This type of shareable mobile charger could be a game-changer for urban spaces, like apartment buildings or airports where real estate is at a premium, according to Leithman. While not currently commercially available, Chief Executive Officer Caradoc Ehrenhalt said the company is planning to deploy the chargers worldwide “as soon as possible.”

Businesses that need charging anywhere from warehouses to event spaces can rely on the Roadie Portable, created by Massachusetts-based SparkCharge. This mobile charger fits right in the back of an EV. It can supply up to 20 kilowatts of power and can provide up to 14 hours of power with the additional battery units, according to the company. (The units are customizable, which can affect the price. The company didn’t share specific pricing details.)

“These industries are increasingly integrating EVs into their operations and require immediate access to charging,” said Joshua Aviv, SparkCharge’s chief executive officer. “This ensures that EV drivers can have their vehicles charged anytime, anywhere, and ultimately accelerate the transition to a sustainable future.”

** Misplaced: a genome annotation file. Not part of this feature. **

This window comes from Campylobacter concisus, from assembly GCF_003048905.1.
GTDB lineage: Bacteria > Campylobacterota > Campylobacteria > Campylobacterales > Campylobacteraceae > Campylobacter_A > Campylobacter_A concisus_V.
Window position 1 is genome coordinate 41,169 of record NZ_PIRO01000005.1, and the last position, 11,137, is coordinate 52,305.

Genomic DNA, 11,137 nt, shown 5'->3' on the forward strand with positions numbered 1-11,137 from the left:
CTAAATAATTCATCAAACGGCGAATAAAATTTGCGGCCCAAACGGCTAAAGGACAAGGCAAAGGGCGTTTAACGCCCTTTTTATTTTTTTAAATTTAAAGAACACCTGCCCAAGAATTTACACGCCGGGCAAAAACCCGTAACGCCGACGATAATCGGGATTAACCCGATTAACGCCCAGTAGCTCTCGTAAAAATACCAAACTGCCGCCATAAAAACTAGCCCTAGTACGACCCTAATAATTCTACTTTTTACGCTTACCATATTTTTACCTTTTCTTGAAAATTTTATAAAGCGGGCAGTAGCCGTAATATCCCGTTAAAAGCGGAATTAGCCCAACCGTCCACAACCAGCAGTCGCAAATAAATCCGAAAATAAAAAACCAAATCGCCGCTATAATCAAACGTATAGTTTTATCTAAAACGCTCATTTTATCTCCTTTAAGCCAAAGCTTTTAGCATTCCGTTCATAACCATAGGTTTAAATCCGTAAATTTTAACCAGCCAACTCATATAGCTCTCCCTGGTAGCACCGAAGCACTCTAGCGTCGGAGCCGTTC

Even if you happen to find yourself deserted on the road without a handy robot or mobile charger, one can come right to you.

AAA has rolled out a roadside assistance program in 24 cities, from Denver to Nashville, to help EV drivers who run out of juice. The company can dispatch mobile chargers, allowing stranded motorists to charge their EV enough to make it to their destination or a proper charger.

“We want to make our members feel comfortable that they can make that switch to EVs and know that AAA will have their back,” said Greg Bannon, director of automotive engineering research at AAA.

As public charging infrastructure continues to improve, however, future demand for mobile chargers could shrink.

“One of the challenges that they have to overcome is by making it mobile and having the extra battery unit, it can be pretty expensive,” said Jenn. “Because of that, I don’t think that these would necessarily be super widespread solutions.”

Chargers on wheels simply serve as a bridge solution until EV drivers feel confident in the public network, according to Arcady Sosinov, chief executive officer of FreeWire Technologies, which specializes in EV charging solutions.

However, companies making them can be successful if they find the right applications for charging off the grid. Multi-unit dwellings where building stationary charging infrastructure is likely to be challenging to install could be a sweet spot, Jenn said.

“It really is kind of the Wild West for charging technology and infrastructure right now,” he added. “Everyone is still learning a lot about what works and what doesn’t. I wouldn’t be so quick to dismiss anything yet.”